Ili 伊犁州 Yīl Ili

Geography

Xinjiang is the largest political subdivision of China. Xinjiang is divided into two basins by Mount Tianshan. Dzungarian Basin is in the north, and Tarim Basin is in the south.

Xinjiang's lowest point is 155 metres below sea level (lowest point in the PRC as well). Its highest peak is 8611 metres above sea level on the border with Kashmir.

Xinjiang has within its borders the point of land remotest from the sea (Lat. 46 degrees 16.8 minutes N, Long. 86 degrees 40.2 minutes E) in the Dzoosotoyn Elisen Desert, 1,645 miles (2648 km) from the nearest coastline (straight-line distance).

The Xinjiang-Kyrgyzstan border is marked by the Tian Shan mountain range. The Torugart Pass (3752 m) is located on this border.

The Karakorum highway (KKH) links Islamabad, Pakistan with Kashgar over the Khunjerab Pass.

Neighbors include:

Rivers include: Tarim River

Major Cities:

Economy

Xinjiang is known for its fruits and produce including grapes and melons. Cotton, wheat, silk, walnuts, and sheep are also produced. Xinjiang also has large deposits of minerals and oil.

Demographics

Xinjiang is home to several Muslim Turkic groups including the Uyghurs and the Kazakhs. Other PRC minority ethnic groups include Hui Chinese, the Kirghiz, the Mongols, the Russians, the Xibes, the Tajik, the Uzbek, the Tatars, and the Manchus.

The percentage of ethnic Han Chinese in Xinjiang has grown from 6 percent in 1949 to over 40 percent at present. Much of this transformation can be attributed to the Xinjiang Production and Construction Corps (XPCC), a semi-military organization of settlers that has built farms, towns, and cities over scattered parts of Xinjiang. The demographic transformation is commonly held as a threat to Uyghurs and other non-Han ethnicities in maintaining their culture, in a case similar to that of Tibet.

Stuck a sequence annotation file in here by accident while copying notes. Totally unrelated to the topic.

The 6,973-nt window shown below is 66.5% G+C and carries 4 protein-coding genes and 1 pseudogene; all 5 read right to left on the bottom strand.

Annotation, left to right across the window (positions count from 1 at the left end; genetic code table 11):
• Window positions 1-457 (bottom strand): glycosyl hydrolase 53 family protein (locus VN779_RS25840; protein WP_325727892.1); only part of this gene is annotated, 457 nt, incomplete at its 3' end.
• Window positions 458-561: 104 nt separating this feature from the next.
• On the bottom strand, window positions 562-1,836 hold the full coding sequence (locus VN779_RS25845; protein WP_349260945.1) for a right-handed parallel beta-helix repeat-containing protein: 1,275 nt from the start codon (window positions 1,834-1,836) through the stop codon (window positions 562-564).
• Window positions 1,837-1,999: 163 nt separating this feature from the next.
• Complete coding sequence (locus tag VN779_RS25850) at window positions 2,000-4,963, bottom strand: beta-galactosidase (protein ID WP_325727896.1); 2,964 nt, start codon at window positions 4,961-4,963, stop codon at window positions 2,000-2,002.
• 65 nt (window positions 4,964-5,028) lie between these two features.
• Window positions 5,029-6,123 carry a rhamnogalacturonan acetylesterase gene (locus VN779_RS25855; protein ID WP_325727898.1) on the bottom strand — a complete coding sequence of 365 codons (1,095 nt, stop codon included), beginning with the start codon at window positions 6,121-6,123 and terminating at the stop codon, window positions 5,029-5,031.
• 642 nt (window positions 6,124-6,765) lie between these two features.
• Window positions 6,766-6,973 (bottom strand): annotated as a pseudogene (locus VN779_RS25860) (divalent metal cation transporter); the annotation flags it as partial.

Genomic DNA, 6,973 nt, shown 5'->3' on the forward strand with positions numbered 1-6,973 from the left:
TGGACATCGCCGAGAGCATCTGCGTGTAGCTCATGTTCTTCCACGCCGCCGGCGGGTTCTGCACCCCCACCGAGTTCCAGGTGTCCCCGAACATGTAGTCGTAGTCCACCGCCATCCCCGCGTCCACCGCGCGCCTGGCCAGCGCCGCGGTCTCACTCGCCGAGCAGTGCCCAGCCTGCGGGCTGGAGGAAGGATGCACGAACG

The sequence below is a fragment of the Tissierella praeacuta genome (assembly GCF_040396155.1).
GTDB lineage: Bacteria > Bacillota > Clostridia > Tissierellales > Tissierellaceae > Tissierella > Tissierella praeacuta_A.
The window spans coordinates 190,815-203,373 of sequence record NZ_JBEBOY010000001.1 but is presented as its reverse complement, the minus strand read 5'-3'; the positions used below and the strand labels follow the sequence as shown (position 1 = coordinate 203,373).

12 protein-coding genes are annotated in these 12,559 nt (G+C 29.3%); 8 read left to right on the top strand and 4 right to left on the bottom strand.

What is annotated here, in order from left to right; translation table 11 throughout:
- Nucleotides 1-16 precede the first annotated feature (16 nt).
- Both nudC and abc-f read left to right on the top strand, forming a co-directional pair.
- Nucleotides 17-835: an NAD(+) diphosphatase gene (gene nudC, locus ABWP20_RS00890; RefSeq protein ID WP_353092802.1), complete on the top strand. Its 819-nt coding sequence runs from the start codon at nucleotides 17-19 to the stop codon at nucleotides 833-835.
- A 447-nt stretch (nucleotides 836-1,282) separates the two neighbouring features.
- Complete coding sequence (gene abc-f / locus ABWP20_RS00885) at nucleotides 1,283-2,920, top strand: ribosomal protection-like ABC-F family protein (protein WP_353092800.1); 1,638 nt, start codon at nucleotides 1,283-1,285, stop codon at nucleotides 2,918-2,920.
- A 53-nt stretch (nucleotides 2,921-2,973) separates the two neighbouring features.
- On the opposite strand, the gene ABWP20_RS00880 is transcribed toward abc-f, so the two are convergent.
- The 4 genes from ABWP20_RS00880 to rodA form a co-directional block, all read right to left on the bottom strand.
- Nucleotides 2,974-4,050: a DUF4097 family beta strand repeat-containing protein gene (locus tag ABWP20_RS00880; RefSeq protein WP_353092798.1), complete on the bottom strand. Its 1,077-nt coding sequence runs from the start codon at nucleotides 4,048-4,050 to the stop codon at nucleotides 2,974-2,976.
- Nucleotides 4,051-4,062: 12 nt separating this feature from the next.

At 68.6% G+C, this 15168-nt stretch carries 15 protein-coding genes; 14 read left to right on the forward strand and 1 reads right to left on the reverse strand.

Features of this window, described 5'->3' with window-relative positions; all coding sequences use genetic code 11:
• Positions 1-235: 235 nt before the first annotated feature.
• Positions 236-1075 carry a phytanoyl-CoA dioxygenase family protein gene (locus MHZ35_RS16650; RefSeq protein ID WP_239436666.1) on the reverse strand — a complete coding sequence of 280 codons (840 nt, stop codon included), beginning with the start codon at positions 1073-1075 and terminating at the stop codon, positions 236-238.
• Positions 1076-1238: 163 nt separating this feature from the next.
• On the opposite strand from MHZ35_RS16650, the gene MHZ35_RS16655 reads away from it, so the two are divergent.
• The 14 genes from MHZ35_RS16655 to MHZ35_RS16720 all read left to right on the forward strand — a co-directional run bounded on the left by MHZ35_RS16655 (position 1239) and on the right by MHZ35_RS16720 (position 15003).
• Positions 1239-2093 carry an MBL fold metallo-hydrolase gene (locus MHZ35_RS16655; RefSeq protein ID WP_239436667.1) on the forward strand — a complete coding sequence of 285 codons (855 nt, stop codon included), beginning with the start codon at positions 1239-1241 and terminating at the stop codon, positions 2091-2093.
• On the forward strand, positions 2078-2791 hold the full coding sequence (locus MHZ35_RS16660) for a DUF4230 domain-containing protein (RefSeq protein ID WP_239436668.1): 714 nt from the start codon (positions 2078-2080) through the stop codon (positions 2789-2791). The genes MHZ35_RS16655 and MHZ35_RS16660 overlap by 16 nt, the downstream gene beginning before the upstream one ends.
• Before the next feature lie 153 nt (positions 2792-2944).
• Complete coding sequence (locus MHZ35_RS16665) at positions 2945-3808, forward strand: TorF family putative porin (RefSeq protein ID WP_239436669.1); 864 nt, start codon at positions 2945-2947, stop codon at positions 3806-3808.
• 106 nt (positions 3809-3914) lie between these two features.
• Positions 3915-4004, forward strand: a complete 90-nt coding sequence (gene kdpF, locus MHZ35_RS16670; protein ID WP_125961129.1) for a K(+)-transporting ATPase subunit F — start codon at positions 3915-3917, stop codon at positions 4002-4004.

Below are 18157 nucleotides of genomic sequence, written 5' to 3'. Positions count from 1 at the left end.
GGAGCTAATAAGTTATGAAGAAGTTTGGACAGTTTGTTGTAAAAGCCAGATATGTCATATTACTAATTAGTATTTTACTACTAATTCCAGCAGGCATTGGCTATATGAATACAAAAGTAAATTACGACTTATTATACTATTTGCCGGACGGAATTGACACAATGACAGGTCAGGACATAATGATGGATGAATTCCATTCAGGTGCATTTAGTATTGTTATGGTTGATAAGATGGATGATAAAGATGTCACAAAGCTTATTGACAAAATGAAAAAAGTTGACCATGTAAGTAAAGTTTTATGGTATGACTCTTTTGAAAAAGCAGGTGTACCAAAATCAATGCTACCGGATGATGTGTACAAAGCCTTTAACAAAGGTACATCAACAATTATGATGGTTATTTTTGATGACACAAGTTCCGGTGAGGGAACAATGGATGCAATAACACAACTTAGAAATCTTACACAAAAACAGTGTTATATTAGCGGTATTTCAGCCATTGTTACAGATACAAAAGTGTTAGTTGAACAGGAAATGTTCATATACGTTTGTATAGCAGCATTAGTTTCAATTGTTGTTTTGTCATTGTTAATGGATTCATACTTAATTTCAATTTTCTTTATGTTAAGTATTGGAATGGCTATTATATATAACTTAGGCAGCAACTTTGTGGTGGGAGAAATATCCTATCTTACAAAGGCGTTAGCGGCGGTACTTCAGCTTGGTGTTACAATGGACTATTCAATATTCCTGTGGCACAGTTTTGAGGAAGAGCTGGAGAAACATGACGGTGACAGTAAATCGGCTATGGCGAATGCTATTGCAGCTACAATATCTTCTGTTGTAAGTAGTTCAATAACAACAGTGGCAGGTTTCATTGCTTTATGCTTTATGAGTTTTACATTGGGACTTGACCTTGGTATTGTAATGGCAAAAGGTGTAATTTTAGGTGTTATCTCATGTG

The Uighurs trace descent to both the Turkic Uighurs and the pre-Turkic Indo-European Tocharians (or Tokharians), and fair-skin, hair and eyes, as well as other so-called 'Caucasoid' physical traits, are not uncommon among them.

+ Populations of ethnicities in 2000 Census
Ethnicity Population % (approximate)
Uyghur 8,345,622 45.21
Han 7,489,919 40.58
Kazakh 1,245,023 6.74
Hui 839,837 4.55
Kirghiz 158,775 0.86
Mongol 149,857 0.81
Dongxiang 55,841 0.30
Tajik 39,493 0.21
Xibe 34,566 0.19
Manchu 19,493 0.11
Tujia 15,787 0.086
Uzbek 12,096 0.066
Russian 8935 0.048
Miao 7006 0.038
Tibetan 6153 0.033
Zhuang 5642 0.031
Daur 5541 0.030
Tatar 4501 0.024

In 2002, there were 9,632,600 males (growth rate of 1.0%) and 9,419,300 females (growth rate of 2.2%). The population overall growth rate was 10.9‰, with 16.3‰ of birth rate and 5.4‰ mortality rate.

Culture

Tourism

Miscellaneous topics

Main article: List of Xinjiang-related topics

Professional sports teams in Xinjiang include:

Xinjiang is the home of the Lop Nur testing site for the PRC's nuclear weapons program.

Supporters of Uyghur independence in East Turkestan are active in Xinjiang.

External links

Pro-PRC links

Pro-Independence links

Cultural links